I don't want to make it sound worse than it is. I CAN run! But it is a real effort right from the start (as in after 5 minutes, not after 1 hour) because of the breathing. Otherwise my body feels fine. Admittedly I haven't been running for that long (only a few months), so hopefully in time I can improve breathing (and speed). Or can I?

03/10/2013 at 17:39

As a matter of fact, I'm not sure how I will be able to go faster for the 'threshold runs' of marathon training.

I mean that I'm a very slow runner anyway (55 minutes for a 5 miles race in July), so slowing down even more for an easy run would have me practically walking whilst speeding up for a threshold run sounds very difficult right now.

03/10/2013 at 17:50

VV, I think Little miss happy has got a good point.

Try breathing in for 2 or 3 steps then out for 2-3, it is a known easy breathing pattern.

Plus yes as you get more experience you will find it easier, just beware of the winter if fog etc makes the asthma worse.

Make sure you do a warm up walk to get the breathing a bit deeper before starting to run.

03/10/2013 at 17:56

SteadyCJ: "Try breathing in for 2 or 3 steps then out for 2-3"

To me this sounds like 'fast' breathing that would give me a head rush, but maybe that's where I've been going wrong all along so I'll definitely try. Thanks.

03/10/2013 at 18:17

Valerie - trying to run too fast is very common when people first start to run. An easy pace is defined as one at which you can hold a conversation - most people without asthma will try to run at a pace that means that they can't do this when they begin running and the usual response is 'it's too slow' - but your pace will improve for the effort as you get fitter. Honestly, give it a try.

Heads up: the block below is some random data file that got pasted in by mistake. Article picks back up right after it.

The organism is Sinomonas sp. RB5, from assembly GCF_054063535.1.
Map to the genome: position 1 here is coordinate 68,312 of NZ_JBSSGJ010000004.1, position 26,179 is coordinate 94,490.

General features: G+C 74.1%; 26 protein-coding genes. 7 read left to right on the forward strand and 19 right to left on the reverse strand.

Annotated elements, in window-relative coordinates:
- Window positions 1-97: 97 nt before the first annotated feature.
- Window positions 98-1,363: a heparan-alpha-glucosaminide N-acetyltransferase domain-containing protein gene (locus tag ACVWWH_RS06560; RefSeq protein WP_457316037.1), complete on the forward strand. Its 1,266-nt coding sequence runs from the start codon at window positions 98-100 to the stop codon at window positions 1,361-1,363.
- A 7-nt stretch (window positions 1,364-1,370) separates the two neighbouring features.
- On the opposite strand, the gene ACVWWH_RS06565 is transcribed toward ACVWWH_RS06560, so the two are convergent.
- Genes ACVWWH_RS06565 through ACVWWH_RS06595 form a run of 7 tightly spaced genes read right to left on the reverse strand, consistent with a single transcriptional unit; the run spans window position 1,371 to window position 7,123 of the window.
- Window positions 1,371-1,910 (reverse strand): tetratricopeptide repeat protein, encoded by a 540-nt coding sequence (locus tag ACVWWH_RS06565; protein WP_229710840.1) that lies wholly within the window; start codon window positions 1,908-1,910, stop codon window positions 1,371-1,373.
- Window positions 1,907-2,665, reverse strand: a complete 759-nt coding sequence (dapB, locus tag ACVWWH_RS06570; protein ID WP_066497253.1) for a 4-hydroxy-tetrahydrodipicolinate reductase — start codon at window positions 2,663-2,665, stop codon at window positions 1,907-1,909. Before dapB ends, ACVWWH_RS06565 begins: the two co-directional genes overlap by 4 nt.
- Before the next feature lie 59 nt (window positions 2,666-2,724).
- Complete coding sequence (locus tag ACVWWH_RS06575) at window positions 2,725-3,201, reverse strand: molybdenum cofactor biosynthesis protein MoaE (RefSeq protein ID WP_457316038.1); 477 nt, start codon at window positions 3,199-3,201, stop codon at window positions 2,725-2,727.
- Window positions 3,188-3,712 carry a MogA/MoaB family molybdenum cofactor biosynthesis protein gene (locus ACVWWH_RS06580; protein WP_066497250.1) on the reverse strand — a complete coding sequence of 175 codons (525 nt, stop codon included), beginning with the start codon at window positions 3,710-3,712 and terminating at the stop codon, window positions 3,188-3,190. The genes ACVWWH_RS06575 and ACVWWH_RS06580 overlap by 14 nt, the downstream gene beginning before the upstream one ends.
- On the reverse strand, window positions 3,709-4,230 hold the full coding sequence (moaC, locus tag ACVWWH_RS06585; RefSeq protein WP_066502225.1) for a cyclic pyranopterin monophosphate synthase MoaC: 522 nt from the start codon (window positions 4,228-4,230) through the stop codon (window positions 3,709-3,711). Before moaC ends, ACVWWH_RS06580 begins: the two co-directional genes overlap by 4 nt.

What marathon time are you aiming for and which schedule are you following? I didn't do any speed work for my first marathon and to be honest rarely do anything which may resemble speed work even now as I tend to break - but my marathon time has come down from 4.28 to 3.40 - admittedly over several years!

03/10/2013 at 18:38

This is interesting. For now I must admit that I've had just one running speed, between 10.30 and 11 min a mile, and there's no way I can hold a conversation at the same time. Come to think of it, as I said earlier I normally walk quite fast, but with hindsight I do get breathless if I talk at the same time. So basically, if I were to run slower than I do now, it would be a real slow jog.

Based on the above pace (and providing I can sustain it in the first place), it would take me 4.45 hours to do the marathon. I'm hoping to improve, even a little bit, before April!

As for training schedule, I was actually just looking into various ones and found one on Rookie.com based on the principle that most beginners are looking to finish the course and do not need all the speed work that experienced runners need to improve their time, they just need to build up the miles and the endurance. Sounds good to me on the breathing front. On the other hand, it also makes sense to me that if I train at a higher speed than marathon pace it will be beneficial to sustain marathon pace on the day (although I am not aiming to be sub-whatever; I'm aiming to run it at the pace that I think I will be comfortable at). Decision, decision.